Shannon Medical Center
slide slide slide

Healthy tips for busy people. Get the skinny. Start feeling better.

Real men go to the doctor

Real men go to the doctor

by Health & Wellness Team - June 19, 2015

Each June, Men’s Health Week begins on Father’s Day. The purpose of this week is to raise awareness and promote healthy living in men of all ages. Women might neglect their health because they are busy making sure everyone else in the household is healthy, but according to the Centers for Disease Control, men are 24 percent less likely than women to have visited a doctor within the past year. This is a great reminder and an opportunity for men to set the standard for their families and loved ones and lead by example.

Scheduling a regular visit with your healthcare provider is always a good step in the right direction to keeping your health in check. Men should also receive various health screenings dependent upon age, family history, and other risk factors determined by your healthcare provider. A few regular checkups and screenings to mark on your calendar include:

• A physical exam. A thorough physical exam reviews your overall health status and provides you with an opportunity to discuss any concerns with your healthcare provider.

• Blood pressure. Heart disease is the leading cause of death in men. High blood pressure is a risk factor for developing heart disease. Starting at age 20, have your blood pressure checked yearly.

• Rectal exam. This exam screens for hemorrhoids, lower rectal problems and colon and prostate cancer.

PSA Blood Test. The Prostate Specific Antigen test can help detect abnormalities regarding the prostate. Consult your healthcare provider to find out if this exam is right for you.

In addition to these screenings, self-exams are another important piece of keeping yourself healthy. Self-exams for men include: testicles, skin, oral and breast. Checking your testicles helps find lumps in their earliest stages when testicular cancer is the most preventable. Monitor your skin for signs of changing moles or freckles. Oral self-exams are important to look for signs of cancerous lesions in the mouth. Men can develop breast cancer, too. Therefore, breast self-exams are important to detect any lumps. These should be performed monthly and you should notify your healthcare provider of any changes you notice—big or small. The earlier any changes are caught and treated, the better.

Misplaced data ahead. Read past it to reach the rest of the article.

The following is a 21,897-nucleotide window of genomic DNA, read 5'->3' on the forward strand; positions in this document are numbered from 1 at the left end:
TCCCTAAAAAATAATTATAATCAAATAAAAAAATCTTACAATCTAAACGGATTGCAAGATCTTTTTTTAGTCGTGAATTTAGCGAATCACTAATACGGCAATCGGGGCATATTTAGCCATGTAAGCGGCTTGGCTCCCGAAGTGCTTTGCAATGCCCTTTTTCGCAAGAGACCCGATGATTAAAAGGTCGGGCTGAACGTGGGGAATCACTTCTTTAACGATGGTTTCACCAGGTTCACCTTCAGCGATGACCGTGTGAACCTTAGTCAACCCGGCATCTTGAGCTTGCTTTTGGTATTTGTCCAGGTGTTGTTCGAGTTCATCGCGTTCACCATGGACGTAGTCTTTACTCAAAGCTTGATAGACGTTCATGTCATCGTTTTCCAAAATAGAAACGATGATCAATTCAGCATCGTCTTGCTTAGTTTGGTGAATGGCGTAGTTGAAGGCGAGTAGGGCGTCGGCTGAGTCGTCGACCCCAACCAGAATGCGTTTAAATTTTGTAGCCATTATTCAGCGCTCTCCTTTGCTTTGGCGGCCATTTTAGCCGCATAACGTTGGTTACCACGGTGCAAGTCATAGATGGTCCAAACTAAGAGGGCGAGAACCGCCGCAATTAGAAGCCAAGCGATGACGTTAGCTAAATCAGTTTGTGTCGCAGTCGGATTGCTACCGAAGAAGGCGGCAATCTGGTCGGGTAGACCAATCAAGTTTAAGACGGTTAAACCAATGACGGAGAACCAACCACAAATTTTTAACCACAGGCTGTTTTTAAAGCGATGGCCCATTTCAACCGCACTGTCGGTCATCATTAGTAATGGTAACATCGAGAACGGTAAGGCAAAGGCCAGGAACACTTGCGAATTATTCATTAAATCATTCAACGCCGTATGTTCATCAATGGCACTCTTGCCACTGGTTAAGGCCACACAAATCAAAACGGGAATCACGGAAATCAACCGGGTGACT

There are everyday changes you can make along with following adhering to your checkup and self-exam routine.

Get good sleep. Not catching enough of those precious zzz’s puts you at risk for multiple chronic conditions including diabetes, cardiovascular disease, obesity and depression. Most adults need between seven and nine hours of sleep each night.

If you smoke, stop. The benefits of smoking begin within 20 minutes of your last cigarette and continue for as long as you remain a non-smoker. Also, stay away from secondhand smoke. If your attempts to quit have been unsuccessful, don’t get discouraged. Ask your healthcare provider about resources to help you quit.

Get active. Take a bike ride, throw a ball around, walk your dog. It is recommended adults be active for at least two-and-a-half hours each week. The CDC suggests spreading your activity out during the week. I recommend swimming to my patients regularly. Low impact workouts, such as swimming, have tremendous health benefits.

Eat healthy and toss out the salt shaker. Your diet should consist of a variety of fruits and vegetables every day. Choose healthy alternatives if you need a snack during the day or night and limit items high in fat, sugar, calories and alcohol.

Every man has different healthcare needs. But, we don’t know what those needs are until we take a proactive stance for our health. Your healthcare providers are there for you. Talk to them about the best plan of care for you. For more information about men’s health, please visit the online health library at www.shannonhealth.com or www.menshealthnetwork.org.

By: Steven Alred, MD, Shannon Clinic Family Practice

   

Leave a comment: